If you can resolve your issues through mediation instead of litigation, you’ll avoid court battles and make things easier for your child. Messy divorces are hard on children, especially when they feel uncertain about how they’ll be affected.
Paying for a divorce attorney is expensive, and the more time your attorney spends on your case, the higher your bill will be. By comparison, mediation is much cheaper, because it’s the facilitation of a discussion between you and your spouse.
In-court divorces often cost several thousand dollars, even for average cases. Often, you can cut the cost of your divorce in half by mediating out of court and coming to a conclusion as a couple.
Many mediators charge a flat rate for their services, which can save you a lot of money in comparison to services that are billed by the hour. If you pay one flat fee, you can focus on mediation and discussion without being distracted by concerns about fees.
Look for well-qualified mediators that are able to offer legal advice in addition to their conflict resolution skills. They’ll be able to help you process your divorce paperwork so everything goes through smoothly.
Keep Your Privacy
Mediation is a completely private affair, unlike taking a divorce case to court. It gives you more space to talk freely with your spouse and have difficult conversations.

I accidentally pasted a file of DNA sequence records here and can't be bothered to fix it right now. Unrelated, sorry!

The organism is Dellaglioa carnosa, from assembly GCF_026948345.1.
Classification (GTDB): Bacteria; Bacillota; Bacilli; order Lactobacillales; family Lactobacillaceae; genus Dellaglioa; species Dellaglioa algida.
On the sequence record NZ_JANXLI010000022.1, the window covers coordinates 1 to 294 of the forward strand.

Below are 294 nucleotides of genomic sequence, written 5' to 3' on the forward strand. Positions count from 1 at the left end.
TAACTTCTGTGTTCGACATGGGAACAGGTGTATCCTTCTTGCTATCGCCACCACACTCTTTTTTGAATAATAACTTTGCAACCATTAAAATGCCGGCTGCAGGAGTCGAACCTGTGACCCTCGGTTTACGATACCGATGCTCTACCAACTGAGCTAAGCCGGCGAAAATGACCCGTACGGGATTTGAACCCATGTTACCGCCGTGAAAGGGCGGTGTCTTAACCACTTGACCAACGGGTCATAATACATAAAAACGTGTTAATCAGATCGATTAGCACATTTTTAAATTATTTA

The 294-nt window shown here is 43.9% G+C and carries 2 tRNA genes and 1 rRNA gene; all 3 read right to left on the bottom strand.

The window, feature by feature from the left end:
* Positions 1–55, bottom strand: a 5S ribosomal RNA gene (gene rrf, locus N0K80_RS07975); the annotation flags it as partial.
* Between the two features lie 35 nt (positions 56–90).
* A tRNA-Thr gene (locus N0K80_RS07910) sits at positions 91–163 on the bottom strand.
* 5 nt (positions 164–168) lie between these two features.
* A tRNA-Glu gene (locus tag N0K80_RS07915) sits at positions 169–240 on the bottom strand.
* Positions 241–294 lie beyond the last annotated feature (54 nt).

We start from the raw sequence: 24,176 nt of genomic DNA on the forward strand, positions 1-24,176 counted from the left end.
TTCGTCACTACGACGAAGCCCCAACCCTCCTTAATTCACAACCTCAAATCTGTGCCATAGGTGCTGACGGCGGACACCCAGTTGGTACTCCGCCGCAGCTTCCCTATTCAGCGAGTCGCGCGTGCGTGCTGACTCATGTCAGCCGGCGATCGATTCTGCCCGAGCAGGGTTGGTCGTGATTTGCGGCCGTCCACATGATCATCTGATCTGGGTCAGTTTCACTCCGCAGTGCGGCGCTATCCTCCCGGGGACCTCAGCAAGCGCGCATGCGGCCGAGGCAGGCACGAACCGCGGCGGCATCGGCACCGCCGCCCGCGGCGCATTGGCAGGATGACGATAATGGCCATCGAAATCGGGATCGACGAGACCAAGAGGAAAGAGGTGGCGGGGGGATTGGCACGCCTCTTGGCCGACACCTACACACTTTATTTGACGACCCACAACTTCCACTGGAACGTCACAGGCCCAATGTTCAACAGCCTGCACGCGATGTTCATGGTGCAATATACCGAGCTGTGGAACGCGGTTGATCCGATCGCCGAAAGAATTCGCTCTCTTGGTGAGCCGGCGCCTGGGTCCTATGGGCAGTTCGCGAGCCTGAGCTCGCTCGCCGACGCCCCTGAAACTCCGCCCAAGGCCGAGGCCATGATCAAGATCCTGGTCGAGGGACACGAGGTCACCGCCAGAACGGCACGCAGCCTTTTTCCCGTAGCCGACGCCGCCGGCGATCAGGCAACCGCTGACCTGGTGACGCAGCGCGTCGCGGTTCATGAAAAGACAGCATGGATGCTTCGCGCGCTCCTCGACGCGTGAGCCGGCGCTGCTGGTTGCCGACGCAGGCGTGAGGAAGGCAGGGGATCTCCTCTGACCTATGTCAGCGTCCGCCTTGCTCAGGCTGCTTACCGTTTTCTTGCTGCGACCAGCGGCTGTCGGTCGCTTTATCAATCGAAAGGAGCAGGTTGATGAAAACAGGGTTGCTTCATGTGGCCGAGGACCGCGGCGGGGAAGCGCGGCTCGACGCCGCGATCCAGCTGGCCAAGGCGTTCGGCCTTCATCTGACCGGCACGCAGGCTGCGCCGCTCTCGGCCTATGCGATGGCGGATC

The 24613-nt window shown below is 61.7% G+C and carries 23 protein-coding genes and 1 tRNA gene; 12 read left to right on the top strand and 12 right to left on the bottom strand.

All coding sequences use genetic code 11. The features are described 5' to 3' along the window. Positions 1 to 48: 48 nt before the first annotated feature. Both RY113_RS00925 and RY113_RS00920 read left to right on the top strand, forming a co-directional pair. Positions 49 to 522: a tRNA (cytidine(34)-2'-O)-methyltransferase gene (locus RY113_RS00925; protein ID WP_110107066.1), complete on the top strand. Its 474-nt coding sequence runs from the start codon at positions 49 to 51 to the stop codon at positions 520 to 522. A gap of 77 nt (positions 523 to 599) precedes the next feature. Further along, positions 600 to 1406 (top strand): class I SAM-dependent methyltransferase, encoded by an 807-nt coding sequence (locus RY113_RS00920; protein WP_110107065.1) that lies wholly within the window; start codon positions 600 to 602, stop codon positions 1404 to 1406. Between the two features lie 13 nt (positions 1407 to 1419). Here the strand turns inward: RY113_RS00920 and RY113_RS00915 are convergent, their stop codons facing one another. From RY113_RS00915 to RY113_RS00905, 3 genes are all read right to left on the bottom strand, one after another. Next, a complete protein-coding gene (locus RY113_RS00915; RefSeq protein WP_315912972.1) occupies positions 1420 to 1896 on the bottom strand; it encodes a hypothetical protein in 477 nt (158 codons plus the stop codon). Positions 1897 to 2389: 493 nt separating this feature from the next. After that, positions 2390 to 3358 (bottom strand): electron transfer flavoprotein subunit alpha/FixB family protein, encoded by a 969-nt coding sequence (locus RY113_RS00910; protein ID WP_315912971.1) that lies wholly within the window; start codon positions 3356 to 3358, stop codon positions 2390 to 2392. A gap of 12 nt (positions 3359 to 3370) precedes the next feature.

In most situations, a court reporter will be present to write down every word spoken in court. This transcript is part of the public record, which means that private details about your home life that come up during discussions will become accessible to the general public.
Lots of couples have concerns about privacy, and same-sex couples may be especially invested in keeping their private lives to themselves instead of talking about them in a courtroom. Mediation is confidential and the process will never be exposed to the public.
Using this method, only your final agreement becomes a public record and not the potentially messy process of making those hard decisions. Many mediators will even file your paperwork on your behalf, so you won’t even need to visit the courthouse yourself.
Create a Written Agreement
The negotiation process will require each of you to identify your most important needs and make sure that those needs are being met by the agreement. Keeping those needs in mind, the mediator will present several possible options for you to discuss.
After you’ve discussed your concerns, negotiated, and made compromises, your mediator can use all that information to draft your written settlement agreement.
The final result will reflect both of your needs, and you’ll both need to sign this document to show that you intend to follow its terms. If your mediator has legal training, he or she can create the memorandum of understanding that will be finalized and filed with the rest of your divorce paperwork.
Divorce Mediation of California can help same-sex couples tackle the big issues in mediation, saving money and avoiding inconvenient times in court.
For affirming divorce mediation services Santa Ana, contact us at Divorce Mediation of California today.